The rest of the townsfolk stood a safe distance back, mostly facing the Rhein just behind a row of long wooden picnic tables and benches, beer or bratwurst in hand, cheering on every success in the process. After all the hard work had paid off, the brass band started up again and the rest of the wine in the big pitchers was sloshed out to tree-lifters and bystanders alike.

Several other towns on the Rhein have these Kerb festivals, but Lorchhausen is proud to be the only town that preps and raises the post entirely by hand. Their celebration always takes place the first weekend in June. Primitive in its origins, complex in its execution, this was quite a unique festival that we happened to stumble across.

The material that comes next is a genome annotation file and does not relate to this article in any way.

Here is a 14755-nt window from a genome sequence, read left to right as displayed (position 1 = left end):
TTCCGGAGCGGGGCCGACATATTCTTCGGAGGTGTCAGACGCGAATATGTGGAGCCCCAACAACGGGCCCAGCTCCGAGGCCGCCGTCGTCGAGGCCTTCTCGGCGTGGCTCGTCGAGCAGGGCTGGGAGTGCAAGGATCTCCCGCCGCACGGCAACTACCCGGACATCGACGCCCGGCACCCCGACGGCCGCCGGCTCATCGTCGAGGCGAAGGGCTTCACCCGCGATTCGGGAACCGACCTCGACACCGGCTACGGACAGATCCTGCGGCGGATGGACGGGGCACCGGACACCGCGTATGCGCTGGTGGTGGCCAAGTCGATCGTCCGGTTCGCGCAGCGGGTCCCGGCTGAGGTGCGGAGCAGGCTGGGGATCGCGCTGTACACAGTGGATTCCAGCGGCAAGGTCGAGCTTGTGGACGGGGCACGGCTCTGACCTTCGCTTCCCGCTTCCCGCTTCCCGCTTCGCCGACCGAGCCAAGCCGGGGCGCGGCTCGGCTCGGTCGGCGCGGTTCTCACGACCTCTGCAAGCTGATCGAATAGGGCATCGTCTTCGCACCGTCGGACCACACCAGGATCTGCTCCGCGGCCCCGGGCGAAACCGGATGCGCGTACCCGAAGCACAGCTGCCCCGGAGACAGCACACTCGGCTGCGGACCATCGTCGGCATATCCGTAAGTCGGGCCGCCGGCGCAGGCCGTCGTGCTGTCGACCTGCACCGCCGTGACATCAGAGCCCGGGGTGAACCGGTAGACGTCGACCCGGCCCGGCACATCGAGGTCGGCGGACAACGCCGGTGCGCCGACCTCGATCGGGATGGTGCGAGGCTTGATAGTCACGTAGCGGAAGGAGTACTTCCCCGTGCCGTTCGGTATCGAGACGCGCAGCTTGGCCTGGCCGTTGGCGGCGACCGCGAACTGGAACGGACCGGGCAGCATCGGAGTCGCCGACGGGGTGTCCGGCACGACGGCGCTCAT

Setting up the fulcrum
Setting up the fulcrum

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Success!
Success!

50 Shades of Green Sauce

The number of people who don't know green sauce
The number of people who don’t know green sauce

Green sauce with the traditional hard-boiled eggs and potatoes. Green sauce on schnitzel. Green sauce on fish. Green sauce on French fries. Even green sauce sorbet and chocolates. These were a few of the treats offered at Frankfurt’s recent Green Sauce Festival.

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So what is green sauce exactly? (For, as one festival banner astutely noted, most of the world outside of its hometown Frankfurt is in the dark about “Grie Soβ” – so called in the local dialect, as opposed to the standard German “Grüne Soβe.”)

The 7 herbs
The 7 herbs

It’s actually quite tasty, contrary to how it may sound. Sour cream- and yogurt-based with chopped hard-boiled eggs, oil and vinegar. The greenish color comes from a mix of seven herbs, half of which I’ve never heard of before: borage, burnet, chervil, chives, garden cress, parsley and sorrel.